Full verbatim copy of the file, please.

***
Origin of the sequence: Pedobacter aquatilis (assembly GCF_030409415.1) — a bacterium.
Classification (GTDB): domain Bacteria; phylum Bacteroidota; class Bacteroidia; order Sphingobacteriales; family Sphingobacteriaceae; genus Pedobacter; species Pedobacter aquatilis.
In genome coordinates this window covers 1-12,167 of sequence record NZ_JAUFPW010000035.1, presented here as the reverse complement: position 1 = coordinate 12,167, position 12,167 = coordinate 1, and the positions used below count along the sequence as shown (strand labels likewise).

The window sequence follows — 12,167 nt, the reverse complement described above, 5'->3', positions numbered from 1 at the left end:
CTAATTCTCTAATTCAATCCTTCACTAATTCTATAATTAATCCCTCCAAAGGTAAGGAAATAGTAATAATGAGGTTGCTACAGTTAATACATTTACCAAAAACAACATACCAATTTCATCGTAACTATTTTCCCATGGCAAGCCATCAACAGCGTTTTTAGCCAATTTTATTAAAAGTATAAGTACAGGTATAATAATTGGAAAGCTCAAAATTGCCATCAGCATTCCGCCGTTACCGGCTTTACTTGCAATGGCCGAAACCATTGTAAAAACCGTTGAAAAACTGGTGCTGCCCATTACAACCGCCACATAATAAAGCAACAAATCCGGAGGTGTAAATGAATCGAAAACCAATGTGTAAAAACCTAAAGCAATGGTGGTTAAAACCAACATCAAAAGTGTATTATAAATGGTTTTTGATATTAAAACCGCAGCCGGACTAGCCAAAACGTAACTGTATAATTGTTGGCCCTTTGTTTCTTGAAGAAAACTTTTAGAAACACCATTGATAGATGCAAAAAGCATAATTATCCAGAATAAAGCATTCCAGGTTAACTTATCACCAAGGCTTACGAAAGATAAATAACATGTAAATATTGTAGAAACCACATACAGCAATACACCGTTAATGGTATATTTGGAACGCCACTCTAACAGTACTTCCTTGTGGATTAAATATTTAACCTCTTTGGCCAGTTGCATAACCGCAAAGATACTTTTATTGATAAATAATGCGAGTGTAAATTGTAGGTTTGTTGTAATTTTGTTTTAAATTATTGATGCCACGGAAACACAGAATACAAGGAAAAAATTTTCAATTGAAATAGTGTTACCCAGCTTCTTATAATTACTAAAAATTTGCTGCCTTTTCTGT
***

Origin of the sequence: Pedobacter aquatilis (assembly GCF_030409415.1) — a bacterium.
Classification (GTDB): domain Bacteria; phylum Bacteroidota; class Bacteroidia; order Sphingobacteriales; family Sphingobacteriaceae; genus Pedobacter; species Pedobacter aquatilis.
In genome coordinates this window covers 1-12,167 of sequence record NZ_JAUFPW010000035.1, presented here as the reverse complement: position 1 = coordinate 12,167, position 12,167 = coordinate 1, and the positions used below count along the sequence as shown (strand labels likewise).

The window sequence follows — 12,167 nt, the reverse complement described above, 5'->3', positions numbered from 1 at the left end:
CTAATTCTCTAATTCAATCCTTCACTAATTCTATAATTAATCCCTCCAAAGGTAAGGAAATAGTAATAATGAGGTTGCTACAGTTAATACATTTACCAAAAACAACATACCAATTTCATCGTAACTATTTTCCCATGGCAAGCCATCAACAGCGTTTTTAGCCAATTTTATTAAAAGTATAAGTACAGGTATAATAATTGGAAAGCTCAAAATTGCCATCAGCATTCCGCCGTTACCGGCTTTACTTGCAATGGCCGAAACCATTGTAAAAACCGTTGAAAAACTGGTGCTGCCCATTACAACCGCCACATAATAAAGCAACAAATCCGGAGGTGTAAATGAATCGAAAACCAATGTGTAAAAACCTAAAGCAATGGTGGTTAAAACCAACATCAAAAGTGTATTATAAATGGTTTTTGATATTAAAACCGCAGCCGGACTAGCCAAAACGTAACTGTATAATTGTTGGCCCTTTGTTTCTTGAAGAAAACTTTTAGAAACACCATTGATAGATGCAAAAAGCATAATTATCCAGAATAAAGCATTCCAGGTTAACTTATCACCAAGGCTTACGAAAGATAAATAACATGTAAATATTGTAGAAACCACATACAGCAATACACCGTTAATGGTATATTTGGAACGCCACTCTAACAGTACTTCCTTGTGGATTAAATATTTAACCTCTTTGGCCAGTTGCATAACCGCAAAGATACTTTTATTGATAAATAATGCGAGTGTAAATTGTAGGTTTGTTGTAATTTTGTTTTAAATTATTGATGCCACGGAAACACAGAATACAAGGAAAAAATTTTCAATTGAAATAGTGTTACCCAGCTTCTTATAATTACTAAAAATTTGCTGCCTTTTCTGT